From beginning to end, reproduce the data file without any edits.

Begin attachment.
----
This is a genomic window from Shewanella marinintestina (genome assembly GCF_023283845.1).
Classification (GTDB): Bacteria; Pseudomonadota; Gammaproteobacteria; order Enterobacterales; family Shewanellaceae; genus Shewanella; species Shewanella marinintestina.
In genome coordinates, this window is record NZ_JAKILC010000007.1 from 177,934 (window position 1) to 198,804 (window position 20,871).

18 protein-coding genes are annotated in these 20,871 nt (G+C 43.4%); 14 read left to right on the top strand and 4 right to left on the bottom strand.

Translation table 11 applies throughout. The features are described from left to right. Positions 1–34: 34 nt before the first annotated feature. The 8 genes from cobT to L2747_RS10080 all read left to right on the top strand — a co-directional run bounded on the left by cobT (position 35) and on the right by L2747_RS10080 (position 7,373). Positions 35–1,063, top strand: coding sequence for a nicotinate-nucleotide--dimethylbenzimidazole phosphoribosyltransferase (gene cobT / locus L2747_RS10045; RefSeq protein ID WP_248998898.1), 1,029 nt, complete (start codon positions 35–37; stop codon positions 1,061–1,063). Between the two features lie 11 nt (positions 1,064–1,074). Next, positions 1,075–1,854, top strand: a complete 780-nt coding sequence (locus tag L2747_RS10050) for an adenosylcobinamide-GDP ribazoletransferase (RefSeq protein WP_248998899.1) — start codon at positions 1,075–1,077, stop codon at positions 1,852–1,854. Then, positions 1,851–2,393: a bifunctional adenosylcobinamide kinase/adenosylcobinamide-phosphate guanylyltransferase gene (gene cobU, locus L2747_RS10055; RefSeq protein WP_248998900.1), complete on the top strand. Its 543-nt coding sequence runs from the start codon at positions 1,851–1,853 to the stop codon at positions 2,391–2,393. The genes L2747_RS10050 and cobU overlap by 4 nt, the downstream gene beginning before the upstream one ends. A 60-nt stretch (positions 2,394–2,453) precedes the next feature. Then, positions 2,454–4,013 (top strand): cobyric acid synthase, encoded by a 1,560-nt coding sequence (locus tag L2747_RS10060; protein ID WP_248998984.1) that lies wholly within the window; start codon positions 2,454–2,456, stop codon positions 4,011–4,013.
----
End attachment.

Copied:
This is a genomic window from Shewanella marinintestina (genome assembly GCF_023283845.1).
Classification (GTDB): Bacteria; Pseudomonadota; Gammaproteobacteria; order Enterobacterales; family Shewanellaceae; genus Shewanella; species Shewanella marinintestina.
In genome coordinates, this window is record NZ_JAKILC010000007.1 from 177,934 (window position 1) to 198,804 (window position 20,871).

18 protein-coding genes are annotated in these 20,871 nt (G+C 43.4%); 14 read left to right on the top strand and 4 right to left on the bottom strand.

Translation table 11 applies throughout. The features are described from left to right. Positions 1–34: 34 nt before the first annotated feature. The 8 genes from cobT to L2747_RS10080 all read left to right on the top strand — a co-directional run bounded on the left by cobT (position 35) and on the right by L2747_RS10080 (position 7,373). Positions 35–1,063, top strand: coding sequence for a nicotinate-nucleotide--dimethylbenzimidazole phosphoribosyltransferase (gene cobT / locus L2747_RS10045; RefSeq protein ID WP_248998898.1), 1,029 nt, complete (start codon positions 35–37; stop codon positions 1,061–1,063). Between the two features lie 11 nt (positions 1,064–1,074). Next, positions 1,075–1,854, top strand: a complete 780-nt coding sequence (locus tag L2747_RS10050) for an adenosylcobinamide-GDP ribazoletransferase (RefSeq protein WP_248998899.1) — start codon at positions 1,075–1,077, stop codon at positions 1,852–1,854. Then, positions 1,851–2,393: a bifunctional adenosylcobinamide kinase/adenosylcobinamide-phosphate guanylyltransferase gene (gene cobU, locus L2747_RS10055; RefSeq protein WP_248998900.1), complete on the top strand. Its 543-nt coding sequence runs from the start codon at positions 1,851–1,853 to the stop codon at positions 2,391–2,393. The genes L2747_RS10050 and cobU overlap by 4 nt, the downstream gene beginning before the upstream one ends. A 60-nt stretch (positions 2,394–2,453) precedes the next feature. Then, positions 2,454–4,013 (top strand): cobyric acid synthase, encoded by a 1,560-nt coding sequence (locus tag L2747_RS10060; protein ID WP_248998984.1) that lies wholly within the window; start codon positions 2,454–2,456, stop codon positions 4,011–4,013.